9. Oz (1997-2003)

Oz trailer (Suggested for Mature Audiences; Uploaded to YouTube by HBO)

Tom Fontana, the executive producer of the critically-acclaimed Homicide: Life on the Streets, brought his brutal lyricism to HBO with the prison drama Oz. One of the toughest shows ever put on TV, Oz shied away from nothing in terms of storylines or graphic violence. Its diverse cast opened up a multitude of story possibilities and offered early visibility for a number of actors that went on to bigger careers, including Edie Falco, J.K. Simmons, BD Wong, Dean Winters, Jon Seda, Bobby Cannavale, and (again) Christopher Meloni.

10. Sex and the City (1998-2004; And Just Like That sequel series, 2002-present)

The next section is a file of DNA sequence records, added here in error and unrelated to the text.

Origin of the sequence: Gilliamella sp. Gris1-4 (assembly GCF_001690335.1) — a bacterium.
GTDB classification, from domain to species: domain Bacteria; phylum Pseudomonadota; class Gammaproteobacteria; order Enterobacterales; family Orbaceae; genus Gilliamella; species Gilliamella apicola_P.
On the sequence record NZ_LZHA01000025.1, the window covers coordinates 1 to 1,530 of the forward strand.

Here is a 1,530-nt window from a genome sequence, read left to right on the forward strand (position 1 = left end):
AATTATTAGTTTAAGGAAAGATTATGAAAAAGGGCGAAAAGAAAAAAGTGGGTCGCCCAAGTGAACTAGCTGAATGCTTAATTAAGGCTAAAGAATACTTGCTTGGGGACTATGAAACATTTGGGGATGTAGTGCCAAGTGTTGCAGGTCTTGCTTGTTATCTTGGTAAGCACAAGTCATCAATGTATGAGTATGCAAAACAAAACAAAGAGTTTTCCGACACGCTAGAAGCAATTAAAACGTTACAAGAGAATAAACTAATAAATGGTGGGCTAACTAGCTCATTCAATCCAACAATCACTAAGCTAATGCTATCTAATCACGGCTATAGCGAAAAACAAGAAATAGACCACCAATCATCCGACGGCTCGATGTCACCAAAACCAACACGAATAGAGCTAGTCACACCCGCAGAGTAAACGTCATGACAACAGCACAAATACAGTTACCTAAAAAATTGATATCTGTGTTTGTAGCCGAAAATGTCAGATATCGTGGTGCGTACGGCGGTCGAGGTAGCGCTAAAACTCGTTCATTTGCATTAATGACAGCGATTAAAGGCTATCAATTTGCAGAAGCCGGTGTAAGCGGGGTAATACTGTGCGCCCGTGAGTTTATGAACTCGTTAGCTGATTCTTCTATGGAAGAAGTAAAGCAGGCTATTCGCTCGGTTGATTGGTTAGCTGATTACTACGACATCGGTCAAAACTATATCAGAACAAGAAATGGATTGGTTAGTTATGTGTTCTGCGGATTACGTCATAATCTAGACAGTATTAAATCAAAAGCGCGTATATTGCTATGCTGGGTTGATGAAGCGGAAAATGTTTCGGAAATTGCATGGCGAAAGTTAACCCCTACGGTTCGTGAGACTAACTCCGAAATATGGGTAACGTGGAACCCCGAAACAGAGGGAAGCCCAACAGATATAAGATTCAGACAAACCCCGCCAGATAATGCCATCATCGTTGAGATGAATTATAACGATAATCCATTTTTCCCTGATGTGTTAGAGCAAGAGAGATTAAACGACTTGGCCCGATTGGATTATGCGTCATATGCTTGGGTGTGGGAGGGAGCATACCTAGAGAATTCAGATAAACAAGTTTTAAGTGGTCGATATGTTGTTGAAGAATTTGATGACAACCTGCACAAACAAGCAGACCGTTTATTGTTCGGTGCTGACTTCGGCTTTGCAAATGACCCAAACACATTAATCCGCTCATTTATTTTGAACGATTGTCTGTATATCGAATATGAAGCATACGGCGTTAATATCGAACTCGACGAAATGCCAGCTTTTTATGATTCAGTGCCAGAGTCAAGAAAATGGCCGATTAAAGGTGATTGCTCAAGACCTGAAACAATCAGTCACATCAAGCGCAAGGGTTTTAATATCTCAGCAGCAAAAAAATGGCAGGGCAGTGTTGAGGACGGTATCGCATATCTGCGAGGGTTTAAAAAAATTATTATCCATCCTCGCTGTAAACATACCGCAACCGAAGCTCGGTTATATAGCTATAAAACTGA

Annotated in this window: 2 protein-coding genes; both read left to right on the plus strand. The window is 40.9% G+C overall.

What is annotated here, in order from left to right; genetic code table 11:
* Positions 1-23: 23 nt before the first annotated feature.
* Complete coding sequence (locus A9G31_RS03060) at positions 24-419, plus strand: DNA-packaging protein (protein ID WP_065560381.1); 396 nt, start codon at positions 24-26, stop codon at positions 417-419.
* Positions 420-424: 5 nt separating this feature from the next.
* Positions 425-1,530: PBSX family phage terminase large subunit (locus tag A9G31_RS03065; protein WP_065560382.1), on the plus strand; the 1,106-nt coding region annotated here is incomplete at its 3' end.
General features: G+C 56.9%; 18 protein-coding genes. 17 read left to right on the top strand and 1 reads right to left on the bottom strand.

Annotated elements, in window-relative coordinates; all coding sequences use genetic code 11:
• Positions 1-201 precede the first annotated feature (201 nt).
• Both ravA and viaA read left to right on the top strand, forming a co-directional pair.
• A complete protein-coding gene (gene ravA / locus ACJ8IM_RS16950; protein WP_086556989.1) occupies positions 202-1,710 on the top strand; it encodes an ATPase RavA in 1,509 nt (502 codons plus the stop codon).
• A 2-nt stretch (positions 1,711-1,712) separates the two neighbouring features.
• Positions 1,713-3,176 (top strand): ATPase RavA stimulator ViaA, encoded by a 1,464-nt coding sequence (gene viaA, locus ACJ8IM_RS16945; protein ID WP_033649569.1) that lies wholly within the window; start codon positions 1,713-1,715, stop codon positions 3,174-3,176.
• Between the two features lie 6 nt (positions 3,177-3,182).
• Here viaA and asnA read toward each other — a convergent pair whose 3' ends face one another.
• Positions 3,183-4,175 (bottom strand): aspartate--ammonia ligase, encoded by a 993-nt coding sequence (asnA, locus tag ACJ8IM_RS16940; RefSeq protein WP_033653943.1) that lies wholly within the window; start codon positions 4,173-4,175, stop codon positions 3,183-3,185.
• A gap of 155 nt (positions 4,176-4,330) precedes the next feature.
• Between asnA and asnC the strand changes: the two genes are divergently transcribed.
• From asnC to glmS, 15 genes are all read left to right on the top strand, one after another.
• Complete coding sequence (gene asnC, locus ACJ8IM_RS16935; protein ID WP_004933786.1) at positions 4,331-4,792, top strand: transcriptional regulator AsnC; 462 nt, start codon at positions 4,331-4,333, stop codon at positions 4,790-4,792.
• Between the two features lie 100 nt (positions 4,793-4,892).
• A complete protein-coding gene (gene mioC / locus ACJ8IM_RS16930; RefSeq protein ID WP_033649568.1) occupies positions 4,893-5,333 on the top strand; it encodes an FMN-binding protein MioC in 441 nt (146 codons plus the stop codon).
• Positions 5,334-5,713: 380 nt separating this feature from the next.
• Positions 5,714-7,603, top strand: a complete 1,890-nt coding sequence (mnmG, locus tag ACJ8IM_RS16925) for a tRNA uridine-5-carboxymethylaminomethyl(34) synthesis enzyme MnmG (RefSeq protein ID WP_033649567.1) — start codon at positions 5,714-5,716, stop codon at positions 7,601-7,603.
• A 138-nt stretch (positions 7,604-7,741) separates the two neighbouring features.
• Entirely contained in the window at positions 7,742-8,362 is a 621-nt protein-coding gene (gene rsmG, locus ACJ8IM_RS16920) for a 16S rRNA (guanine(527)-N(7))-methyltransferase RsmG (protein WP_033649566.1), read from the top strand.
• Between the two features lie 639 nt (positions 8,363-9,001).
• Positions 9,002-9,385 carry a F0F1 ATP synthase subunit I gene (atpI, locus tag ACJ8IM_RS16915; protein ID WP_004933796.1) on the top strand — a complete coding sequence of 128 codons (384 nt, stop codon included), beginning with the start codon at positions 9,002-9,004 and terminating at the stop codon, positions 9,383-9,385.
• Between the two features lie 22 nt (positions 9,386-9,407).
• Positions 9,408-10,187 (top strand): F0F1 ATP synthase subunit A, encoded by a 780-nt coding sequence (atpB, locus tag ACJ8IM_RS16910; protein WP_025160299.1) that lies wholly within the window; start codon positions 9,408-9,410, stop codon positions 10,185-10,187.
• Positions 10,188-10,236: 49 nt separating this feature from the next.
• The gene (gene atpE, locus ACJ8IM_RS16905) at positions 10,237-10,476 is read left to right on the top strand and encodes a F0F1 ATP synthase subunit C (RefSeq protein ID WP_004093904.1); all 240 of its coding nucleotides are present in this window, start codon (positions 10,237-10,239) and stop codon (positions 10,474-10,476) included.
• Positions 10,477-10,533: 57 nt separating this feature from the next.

Sex and the City trailer (Suggested for Mature Audiences; Uploaded to YouTube by HBO)

Adapted from Candace Bushnell’s column and book, Sex and the City brought a frank, funny take to the subjects of relationships and, of course, sex. The series had a major impact on the fashion of the time and it, along with the next show on the list, has received serious credit for dramatically expanding the subscriber base of the network. Sex was popular enough to receive two follow-up feature films and a sequel series earlier this year.

11. The Sopranos (1999-2007)

The Sopranos trailer (Uploaded to YouTube by HBO)

Is any explanation required at this point? David Chase’s dissection of family dynamics and the dynamics of “The Family” was an instant classic. Anchored by a towering performance by James Gandolfini, the show will continue to be the standard by which other TV dramas are measured. With 21 Emmys and universal acclaim, only a handful of shows come close.  Years from now, audiences will still debate the series finale as they try to answer the question of

12. Curb Your Enthusiasm (2000-present)